La cottura refers to the actual cooking of the grains by slowly introducing liquid to the pan. The key to this step is adding hot stock, one ladle at a time, and cooking until almost fully absorbed before adding more stock and repeating until the rice is fully cooked. Frequent stirring will ensure the rice is cooked evenly, but over-stirring will add too much air and cause the rice to cool. Over a medium-low flame to control cooking, continue adding stock in ½-1 cup increments until rice is al dente, about 15-20 minutes. Begin testing grains for doneness after about 10 minutes of cooking. If the risotto is crunchy, it isn’t fully cooked and if mushy, it’s overcooked.

Pan of Risotto

Il Riposo:

Resting the risotto is important, as this helps lower the temperature for the final stage which is the addition of fat and other ingredients. Remove the pot completely from heat, cover and let rest for 2-5 minutes.

Adding Butter to Risotto

La Mantecatura:

La mantecatura is everyone’s favorite stage because you add more flavor and creaminess to the risotto though the addition of butter, cheese or oil. Grab your rested risotto and cold butter or cheese, gently stirring until melted and evenly distributed. If the consistency of your risotto is too thick, add small increments of broth or hot water and mix until desired consistency is reached. Serve immediately, as the starches will set and your risotto will lose its smooth consistency if left out.


  • Have your ingredients prepped and stock heated before you begin. Risotto won’t wait for you once you begin the cooking process!
  • Choose the right tools: risotto should be made in large, heavy bottomed pot that maintains and distributes heat well. A wide pan with a thick base is best, just make sure the sides are high enough to hold the broth. You’ll also need a wooden spatula, a ladle, and another pot in which to heat the stock.
  • Premium quality stock is key! The flavor in your risotto comes mainly from the stock you use, so make sure you are using a stock that is full in flavor and lower in sodium. To heat your stock, first let it reach a boil then reduce to a simmer until needed.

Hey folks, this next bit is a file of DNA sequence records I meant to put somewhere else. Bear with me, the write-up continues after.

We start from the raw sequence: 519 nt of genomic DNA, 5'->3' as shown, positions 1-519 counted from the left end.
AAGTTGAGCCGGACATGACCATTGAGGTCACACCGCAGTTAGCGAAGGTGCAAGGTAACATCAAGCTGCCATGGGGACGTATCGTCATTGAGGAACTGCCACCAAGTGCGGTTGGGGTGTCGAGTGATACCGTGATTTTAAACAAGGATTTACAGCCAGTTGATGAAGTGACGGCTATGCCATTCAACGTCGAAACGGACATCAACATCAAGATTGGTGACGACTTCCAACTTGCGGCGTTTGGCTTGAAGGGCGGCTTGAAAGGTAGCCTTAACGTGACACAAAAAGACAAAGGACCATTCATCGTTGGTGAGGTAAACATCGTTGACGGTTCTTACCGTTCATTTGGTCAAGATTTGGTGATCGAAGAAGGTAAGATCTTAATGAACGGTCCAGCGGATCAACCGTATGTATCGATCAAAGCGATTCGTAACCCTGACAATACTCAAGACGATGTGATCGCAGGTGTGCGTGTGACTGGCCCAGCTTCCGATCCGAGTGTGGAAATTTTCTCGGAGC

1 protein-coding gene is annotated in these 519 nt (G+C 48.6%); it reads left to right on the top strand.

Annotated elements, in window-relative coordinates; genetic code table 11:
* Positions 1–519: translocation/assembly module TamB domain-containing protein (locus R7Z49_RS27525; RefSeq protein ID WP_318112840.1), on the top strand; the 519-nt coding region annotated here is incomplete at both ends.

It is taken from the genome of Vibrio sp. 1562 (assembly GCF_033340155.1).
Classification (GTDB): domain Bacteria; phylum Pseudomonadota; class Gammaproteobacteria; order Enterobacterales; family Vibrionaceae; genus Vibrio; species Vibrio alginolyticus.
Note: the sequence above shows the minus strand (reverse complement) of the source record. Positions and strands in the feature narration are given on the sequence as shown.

• If you need to double or cut a recipe in half, remember that the ratio of raw rice to stock is 1:2, or 1:2 ½. You should have at least double the amount of stock as you do rice.
  • Don’t reheat your risotto! Reheated risotto will become chewy or dry and never retain the texture that makes risotto so appealing. Instead, transform your leftover risotto into arancini with Lidia’s Rice Ball recipe.
  • Don’t be a victim of under- or over-stirring! Over-stirring will cause too much air to enter the risotto, cooling down the rice and slowing the cooking process, and under-stirring will allow for sticking to the pan and burning.
  • If adding vegetables to your risotto, either cook them in a separate pan, or cook them in the pot you’ll use to make risotto, then remove and set aside.
  • Never let your risotto get dry! There should always be a small amount of liquid left in the pot.
  • To tell if your risotto is ready for more stock during la cottura, run your wooden spoon across the bottom of the pot. If there’s little to no liquid, it’s time to add more.

Watch the Video:

Bellino Arborio Rice

Bellino Risotto Arborio Rice

Bellino Risotto Arborio Rice, a product of Italy, is made from 100% arborio wide grain rice. Pair with vegetables or shrimp for a delicious entrée, our Arborio rice is freshly vacuumed packed to preserve flavor.

Bellino Carnaroli Rice

Bellino Carnaroli Rice

Carnaroli is considered the best Italian rice by chefs around the world and is perfect for risotto, salads and gourmet special occasions. Vacuum packed to maintain the quality of the rice as a product of Italy, Bellino Carnaroli stays al dente and mixes well with a variety of ingredients.